CareSearch Blog: Palliative Perspectives

The views and opinions expressed in our blog series are those of the authors and are not necessarily supported by CareSearch, Flinders University and/or the Australian Government Department of Health.
 

The little things - Perspectives of paediatric nursing during end of life care

A guest blog post by Alison McLarty, Nurse Educator, Quality of Care Collaborative Australia

  • 4 March 2020
  • Author: Guest
  • Number of views: 1279
  • 0 Comments
The little things - Perspectives of paediatric nursing during end of life care

During my paediatric nursing career, I have had the honour and privilege of caring for babies, children, young adults and their families during end-of-life (EOL) in various settings. I consider the EOL journey as a rollercoaster; highs and lows, waves of intense emotions, adrenaline, laughter, terror, exhaustion and moments of just hanging on for dear life.

The role of a paediatric nurse caring for a child and their family during EOL can be challenging and very rewarding. Children seem to write their own rules and story. We hop on the rollercoaster with the family to support and guide them through this difficult time. We provide pain and symptom management support; these little bodies can handle larger doses of opioids than adults! As nurses we get to go home at the end of the day to recharge our batteries. Families do not, we need to support them and remind them of the importance of looking after themselves. The simple things mean the most: cups of tea and coffee, sandwiches, involving the siblings, or sitting with the child whilst a parent has a shower. Encourage parents to be parents by involving them with baths, mouth care and hopping into the bed to provide loving cuddles. Educate and advocate for the child and family. Most families have not endured the loss of a child and do not know the choices that are available to them. Providing options such as taking the child home to die or after they have died empowers the family to choose the right path for them.

I recall a home visit where the house was full of family and younger (children) relatives. Families value being included. This family were eager to help, so they all received jobs: carrying bags, holding oxygen tubing, counting syringes, separating the plastic from the paper, helping with a bed bath and drawing pictures for their brother and for me. I also learnt a few jokes that day. These little things help families feel included and valued. You can see them feeling important and proud being able to help care for their brother/ cousin.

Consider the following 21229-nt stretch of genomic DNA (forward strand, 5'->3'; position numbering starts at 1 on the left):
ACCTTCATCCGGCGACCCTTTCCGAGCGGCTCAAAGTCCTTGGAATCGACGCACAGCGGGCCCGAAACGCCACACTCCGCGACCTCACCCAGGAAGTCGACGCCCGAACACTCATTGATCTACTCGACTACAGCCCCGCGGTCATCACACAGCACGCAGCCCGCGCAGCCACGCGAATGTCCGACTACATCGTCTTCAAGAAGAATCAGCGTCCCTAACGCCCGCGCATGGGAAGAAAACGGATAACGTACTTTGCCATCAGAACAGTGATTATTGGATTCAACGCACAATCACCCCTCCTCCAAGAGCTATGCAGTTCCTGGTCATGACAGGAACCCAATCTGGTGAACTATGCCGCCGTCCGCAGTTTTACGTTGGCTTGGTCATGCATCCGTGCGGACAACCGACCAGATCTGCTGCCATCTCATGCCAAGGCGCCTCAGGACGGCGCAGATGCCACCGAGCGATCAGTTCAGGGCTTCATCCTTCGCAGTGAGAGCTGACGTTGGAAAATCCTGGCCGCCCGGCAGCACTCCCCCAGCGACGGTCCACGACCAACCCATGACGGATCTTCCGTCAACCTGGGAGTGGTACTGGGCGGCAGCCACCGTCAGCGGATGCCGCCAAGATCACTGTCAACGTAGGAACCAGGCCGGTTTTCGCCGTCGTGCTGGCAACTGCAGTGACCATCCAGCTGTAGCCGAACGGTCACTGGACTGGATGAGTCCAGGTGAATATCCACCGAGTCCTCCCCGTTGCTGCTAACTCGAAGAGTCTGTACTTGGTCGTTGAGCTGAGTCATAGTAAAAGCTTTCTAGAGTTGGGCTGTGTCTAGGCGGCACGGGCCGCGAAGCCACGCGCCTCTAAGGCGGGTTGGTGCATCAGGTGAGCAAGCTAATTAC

Memory making and creating new experiences is another big part of paediatric EOL nursing. Memories are something parents will treasure long after their child dies and is a source of comfort. Memory making does not have to be the big overseas trip. Families can visit theme parks on the Gold Coast or have their favourite superhero visit. We can try bringing their holiday destination to them by decorating and de-medicalising the room. Encourage the family to take their child outside and feel the fresh air, lay on the grass or play on a swing one last time. Encourage pets and friends to visit if possible and take photos and videos of these moments. A father once shared with me an experience his son would miss out on, he asked ‘would it be possible to put a beer down his son’s nasogastric tube?’

I have learnt over the years, it’s not the big grand gestures that the families remember, it is the little things. Facilitate kids to be kids and provide fun and laugher where possible. This enables the family to create memories that they will always cherish. Kids will surprise you, they are tough and have good resilience. They teach us things, don’t be afraid to care for them!

Profile picture of Alison McLarty

 


Alison McLarty, Nurse Educator, Quality of Care Collaborative Australia

 

 

Paediatric Palliative Care Service of Queensland

Quality of Care Collaborative Australia (QuoCCA)

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The CareSearch blog Palliative Perspectives informs and provides a platform for sharing views, tips and ideas related to palliative care from community members and health professionals. 
 

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